Is Technology Counterproductive?

In the past twenty years, office technology has come a long way. The increase in technology has contributed to a boost in office productivity and information flow. However, productivity development has declined significantly since 2007. This lack of development was partially due to the financial crisis. The lack of growth is also due to constant investments that ultimately lead to a decrease in benefits. At some point investing in new office technology becomes counterproductive. A manager has to really think, will these technology improvements help my business get things done?
Overtime, as the cost of communication has dwindled, the number of connections has increased exponentially. Over twenty years ago, when managers would receive a call while they were gone from the office, they received pink slips from their receptionist. A successful manager may have received twenty slips a day, or roughly six thousand a year. Later, voicemail was created and the cost of leaving a message dropped and the amount of messages increased. Now with the creation of email, instant messaging, and social media, the cost of communication to a larger audience is next to nothing. Today, the average number of messages received by a successful manager is fifty thousand a year. Even meetings have experienced the same alteration as messages. Back in the day, it was challenging to set up a meeting with six managers. Back then, assistants had to check schedules and calendars. With the creation of office software, the cost of creating a meeting had dwindled. Thus the number of meetings and number of people attending meetings has increased. Nearly twenty percent of companies’ time is spent in meetings and this percentage continues to increase.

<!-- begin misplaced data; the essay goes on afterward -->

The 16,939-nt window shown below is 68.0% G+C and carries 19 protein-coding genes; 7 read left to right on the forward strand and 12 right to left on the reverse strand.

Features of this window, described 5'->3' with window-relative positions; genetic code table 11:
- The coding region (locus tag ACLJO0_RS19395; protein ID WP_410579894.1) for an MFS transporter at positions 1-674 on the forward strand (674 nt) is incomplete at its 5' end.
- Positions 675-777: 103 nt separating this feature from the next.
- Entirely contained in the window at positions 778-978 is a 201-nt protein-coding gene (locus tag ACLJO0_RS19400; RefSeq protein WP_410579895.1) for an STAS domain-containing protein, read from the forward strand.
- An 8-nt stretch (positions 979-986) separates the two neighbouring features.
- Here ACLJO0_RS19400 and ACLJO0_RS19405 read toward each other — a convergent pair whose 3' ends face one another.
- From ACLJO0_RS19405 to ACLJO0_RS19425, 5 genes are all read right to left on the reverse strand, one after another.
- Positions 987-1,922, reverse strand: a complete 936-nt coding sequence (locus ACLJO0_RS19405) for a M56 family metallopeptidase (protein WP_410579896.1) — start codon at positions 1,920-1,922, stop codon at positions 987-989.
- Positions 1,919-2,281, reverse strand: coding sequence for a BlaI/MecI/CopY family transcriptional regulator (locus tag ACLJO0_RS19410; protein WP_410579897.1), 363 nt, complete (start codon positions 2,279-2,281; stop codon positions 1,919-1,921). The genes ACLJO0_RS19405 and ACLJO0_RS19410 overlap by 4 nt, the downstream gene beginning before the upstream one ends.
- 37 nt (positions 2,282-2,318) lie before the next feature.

A typical mid-level manager works around 50 hours a week. These managers dedicate around twenty hours to meetings with more than four people and an additional ten hours to email. Therefore, these managers have under twenty hours a week to complete their other work. Those twenty hours doesn’t include the bathroom breaks, lunches, and the “quick” smartphone checks for Facebook and such. With the all the wasted time adding up, a manager had only six and a half hours of productive work a week. While technology has provided some boosts in productivity in the office, we may be advancing to the point of diminishing returns.

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